Saturday, October 10, 2020

Newport and Here We Blow Again

Intermezzo is lying in Newport Harbor, anchored not far from when we were here in August. (It was warmer then.) We are sitting out yet another cold front that starting blowing this morning and is supposed to continue into the night. The wind is currently blowing a steady 25 knots with gusts over 30. The forecast calls for gusts up to 40 knots. This time I am ready!

The passage here from Hadley Harbor started out, as Lisa described it, "Quite sporting." As we left the shelter of the anchorage and ventured out into Buzzards Bay, the wind was blowing 20-25 knots from the north, right into the Woods Hole inlet. I think there must have been a current flowing against the wind, as the waves were steep and square. It was a very bumpy and wet ride.

Once I turned east and we were out of the effects of the inlet, the seas calmed quite a bit. We were able to sail most of the way to Newport, though the wind was fickle towards the end and we had to turn on an engine a couple ways to maintain speed.

An exhausted land bird landed on Intermezzo along the way. First it tried to cling to the leech of the jib, but got shaken off. Then it tried perching on the stack pack for the main, but I don't think it felt safe there with limited visibility. The it tried hanging on the the aluminum foil for the jib, but slid down the slippery metal like a fireman on a pole. Finally, it just sat down in the sun on the trampoline, its feathers all fluffed out for warmth. It rode with us for about an hour, got rested and warm and took off back to land. I'm guessing it got blown out to sea by the previous night's gale and had been flying for a long time. Glad to have helped the little critter out.

There were lots of boats out sailing as we entered Narragansett Bay, the wind piping up and people enjoying an afternoon's sail on all sorts of boats, schooners, big racing sloops, small dinghies and learn-to-sail rental boats. I had lowered the sails as I entered the bay as I sensed the wind was dying. I felt conspicuously nonsailor-like as  I motored up the bay to the harbor while everyone else was under sail.

When we arrived in the harbor, we went to the fuel dock to fill up with diesel and then to a nice big spot in which to drop our anchor.

This time I let out plenty of chain right at the start to give us a nice 7:1 scope.  Then I rigged up the backup anchor and a backup anchor bridle. If it blows 40 knots, I'm more than ready.

For those interested, here's how I set up the backup anchor (see the photos below):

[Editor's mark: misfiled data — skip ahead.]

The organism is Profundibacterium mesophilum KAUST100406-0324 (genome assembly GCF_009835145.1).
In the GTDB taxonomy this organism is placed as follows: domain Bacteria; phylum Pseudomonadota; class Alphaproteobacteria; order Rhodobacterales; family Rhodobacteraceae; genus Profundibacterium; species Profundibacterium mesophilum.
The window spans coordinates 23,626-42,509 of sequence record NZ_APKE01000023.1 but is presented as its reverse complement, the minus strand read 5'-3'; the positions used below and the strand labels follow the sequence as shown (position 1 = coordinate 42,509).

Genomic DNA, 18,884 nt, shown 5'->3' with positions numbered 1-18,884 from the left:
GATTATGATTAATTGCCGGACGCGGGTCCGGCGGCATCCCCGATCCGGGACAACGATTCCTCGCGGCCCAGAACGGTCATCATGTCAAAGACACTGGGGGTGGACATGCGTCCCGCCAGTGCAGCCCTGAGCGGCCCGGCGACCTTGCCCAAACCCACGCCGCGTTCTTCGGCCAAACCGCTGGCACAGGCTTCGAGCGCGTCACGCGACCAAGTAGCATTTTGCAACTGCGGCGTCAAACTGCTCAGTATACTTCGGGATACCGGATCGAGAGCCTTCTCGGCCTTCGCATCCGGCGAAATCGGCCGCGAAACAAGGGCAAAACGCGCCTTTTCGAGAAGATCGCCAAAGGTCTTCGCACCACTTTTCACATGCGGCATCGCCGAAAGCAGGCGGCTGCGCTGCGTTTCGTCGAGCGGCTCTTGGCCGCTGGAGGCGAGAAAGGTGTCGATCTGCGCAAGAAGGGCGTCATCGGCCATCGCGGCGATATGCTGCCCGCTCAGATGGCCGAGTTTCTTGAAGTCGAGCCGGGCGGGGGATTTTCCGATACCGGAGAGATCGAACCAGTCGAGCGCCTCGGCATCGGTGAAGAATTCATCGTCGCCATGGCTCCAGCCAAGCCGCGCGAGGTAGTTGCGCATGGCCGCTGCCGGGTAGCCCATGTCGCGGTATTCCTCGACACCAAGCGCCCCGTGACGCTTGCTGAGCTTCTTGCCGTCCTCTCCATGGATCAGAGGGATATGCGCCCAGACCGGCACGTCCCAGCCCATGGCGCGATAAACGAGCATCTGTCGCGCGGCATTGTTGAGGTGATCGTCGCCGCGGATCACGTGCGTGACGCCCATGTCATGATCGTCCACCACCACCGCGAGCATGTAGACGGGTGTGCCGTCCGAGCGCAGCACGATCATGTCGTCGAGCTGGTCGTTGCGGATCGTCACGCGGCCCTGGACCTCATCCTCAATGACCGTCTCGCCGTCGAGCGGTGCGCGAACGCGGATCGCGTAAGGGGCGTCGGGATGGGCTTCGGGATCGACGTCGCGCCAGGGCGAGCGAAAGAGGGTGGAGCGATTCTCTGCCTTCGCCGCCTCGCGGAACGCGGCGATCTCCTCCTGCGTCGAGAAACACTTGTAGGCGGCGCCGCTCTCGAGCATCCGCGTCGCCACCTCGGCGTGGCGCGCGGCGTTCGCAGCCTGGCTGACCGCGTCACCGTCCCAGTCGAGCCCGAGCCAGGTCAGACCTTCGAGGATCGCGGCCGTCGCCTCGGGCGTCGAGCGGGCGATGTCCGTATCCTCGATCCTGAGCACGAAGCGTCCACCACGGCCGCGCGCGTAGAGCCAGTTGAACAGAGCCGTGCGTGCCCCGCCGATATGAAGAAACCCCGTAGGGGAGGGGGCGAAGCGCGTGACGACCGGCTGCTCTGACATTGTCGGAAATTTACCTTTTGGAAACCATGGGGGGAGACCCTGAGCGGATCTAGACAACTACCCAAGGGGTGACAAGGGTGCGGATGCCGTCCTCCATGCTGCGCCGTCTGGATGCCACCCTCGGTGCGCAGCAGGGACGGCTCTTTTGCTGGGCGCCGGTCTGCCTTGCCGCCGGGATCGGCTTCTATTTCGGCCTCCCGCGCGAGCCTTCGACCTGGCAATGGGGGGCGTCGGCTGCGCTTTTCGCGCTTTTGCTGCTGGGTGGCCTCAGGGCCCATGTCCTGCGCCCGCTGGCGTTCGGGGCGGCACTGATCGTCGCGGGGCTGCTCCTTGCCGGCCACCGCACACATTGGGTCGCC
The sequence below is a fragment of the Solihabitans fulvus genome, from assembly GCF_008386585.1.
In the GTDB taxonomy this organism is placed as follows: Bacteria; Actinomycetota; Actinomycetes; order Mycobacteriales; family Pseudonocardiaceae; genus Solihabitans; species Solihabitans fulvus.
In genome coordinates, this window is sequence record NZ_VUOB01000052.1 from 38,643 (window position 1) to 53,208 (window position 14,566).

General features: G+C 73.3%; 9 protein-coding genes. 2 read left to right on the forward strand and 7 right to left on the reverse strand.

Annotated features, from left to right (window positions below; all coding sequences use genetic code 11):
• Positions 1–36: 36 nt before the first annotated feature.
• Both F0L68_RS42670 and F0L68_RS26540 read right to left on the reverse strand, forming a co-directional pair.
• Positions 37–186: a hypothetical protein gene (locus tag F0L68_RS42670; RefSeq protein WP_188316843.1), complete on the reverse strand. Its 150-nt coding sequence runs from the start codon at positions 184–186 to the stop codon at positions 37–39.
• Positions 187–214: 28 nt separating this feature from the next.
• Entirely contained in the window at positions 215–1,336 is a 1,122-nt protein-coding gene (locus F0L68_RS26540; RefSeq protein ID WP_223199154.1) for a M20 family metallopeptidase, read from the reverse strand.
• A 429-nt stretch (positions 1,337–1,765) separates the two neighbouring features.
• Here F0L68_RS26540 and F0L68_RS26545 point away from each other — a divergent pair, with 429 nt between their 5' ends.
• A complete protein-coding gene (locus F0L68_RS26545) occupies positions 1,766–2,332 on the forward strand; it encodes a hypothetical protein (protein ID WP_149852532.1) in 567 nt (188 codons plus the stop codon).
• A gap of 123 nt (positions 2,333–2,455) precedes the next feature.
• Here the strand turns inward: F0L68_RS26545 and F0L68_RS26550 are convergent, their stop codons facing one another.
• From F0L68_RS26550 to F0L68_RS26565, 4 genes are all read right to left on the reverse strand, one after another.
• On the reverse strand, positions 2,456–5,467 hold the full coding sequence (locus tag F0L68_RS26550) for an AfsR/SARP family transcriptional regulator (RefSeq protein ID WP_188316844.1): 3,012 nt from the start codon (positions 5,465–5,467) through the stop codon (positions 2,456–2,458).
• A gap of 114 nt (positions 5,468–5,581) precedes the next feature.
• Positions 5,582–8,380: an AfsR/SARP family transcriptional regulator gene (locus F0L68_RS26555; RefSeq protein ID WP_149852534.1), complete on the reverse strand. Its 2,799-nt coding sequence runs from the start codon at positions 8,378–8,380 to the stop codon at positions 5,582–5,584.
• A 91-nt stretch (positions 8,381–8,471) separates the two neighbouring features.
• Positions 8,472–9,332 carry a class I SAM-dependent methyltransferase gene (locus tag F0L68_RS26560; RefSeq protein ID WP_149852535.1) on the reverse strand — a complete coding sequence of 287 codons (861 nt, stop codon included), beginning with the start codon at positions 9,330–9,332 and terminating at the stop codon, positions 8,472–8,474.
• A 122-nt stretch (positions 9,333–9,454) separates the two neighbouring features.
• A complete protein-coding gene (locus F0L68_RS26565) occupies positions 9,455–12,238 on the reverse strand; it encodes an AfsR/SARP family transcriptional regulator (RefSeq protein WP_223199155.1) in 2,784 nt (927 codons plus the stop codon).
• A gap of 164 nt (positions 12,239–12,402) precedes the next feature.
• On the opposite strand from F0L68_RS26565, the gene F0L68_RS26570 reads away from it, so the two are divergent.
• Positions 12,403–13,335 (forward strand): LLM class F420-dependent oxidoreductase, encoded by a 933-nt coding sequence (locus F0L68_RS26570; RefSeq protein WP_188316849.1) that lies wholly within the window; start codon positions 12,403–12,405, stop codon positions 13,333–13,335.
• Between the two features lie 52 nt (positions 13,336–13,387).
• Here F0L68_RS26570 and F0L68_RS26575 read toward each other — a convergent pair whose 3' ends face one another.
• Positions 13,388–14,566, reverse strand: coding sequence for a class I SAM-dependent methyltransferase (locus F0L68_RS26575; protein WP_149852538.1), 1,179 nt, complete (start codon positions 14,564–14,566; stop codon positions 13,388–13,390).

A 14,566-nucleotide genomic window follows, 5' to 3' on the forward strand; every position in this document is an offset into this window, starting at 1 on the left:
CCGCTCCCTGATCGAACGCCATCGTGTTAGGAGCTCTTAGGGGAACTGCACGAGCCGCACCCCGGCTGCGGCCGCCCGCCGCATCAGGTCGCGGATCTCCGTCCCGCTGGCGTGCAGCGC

1. I set the Fortress FX-37 anchor on the bow roller, securing it with a sail tie with a quick-release knot.
  2. I attached 25 feet of 3/8" G40 High Test chain to the anchor with a 7/16" Crosby shackle. I flake the chain into a sturdy canvas bag which sits on the trampoline close to the anchor.
  3. I attach 275 feet of 3/4" Novablue double braided polyester anchor rode to the chain with another shackle. (I use polyester rope instead of nylon for anchor rodes due to its lower stretch and problems reported with three strand nylon unraveling and/or heating up under load.)
  4. I cleat off the anchor rode to the center cleat in the windlass locker, flaked out to the proper length for the depth of water we are in.
  5. Now the anchor is ready to deploy by just releasing the sail tie and letting it fall from the bow roller with the chain and rope rode following it.
  6. I stow the remaining length of rope rode in plastic tub on deck with the bitter end tied to the base of the mast with thin stuff. We can easily let out more rode if needed or, if the shit hits the fan, cut and run.  I would quickly tie a fender onto the rode if we did this so I could come back and get it. (The polyester double braid is expensive!)

Tomorrow the wind is supposed to be from the northeast at 10-15 knots, with gusts to 20. Perfect for sailing to Block Island if the forecast is correct. If it is, my sister Alison and nephew Griffin will be joining us for the trip. They visited Intermezzo when we were here in August but had to settle for a dinghy tour of the harbor and its megayachts. This time they'll get the real deal. 

I've been using my time productively while waiting out (yet another) blow. I just finished checking and lubricating the steering system. All looks good.

Back to ticking things off on the unending to-do list.

Our cold, weary, feathered hitchhiker getting a rest

The backup anchor, chain, and double braid rope rode, ready to go

The desired length of anchor rode cleated off in the windlass locker, the remaining flaked into a tub, the bitter end tied with light line to the base of the mast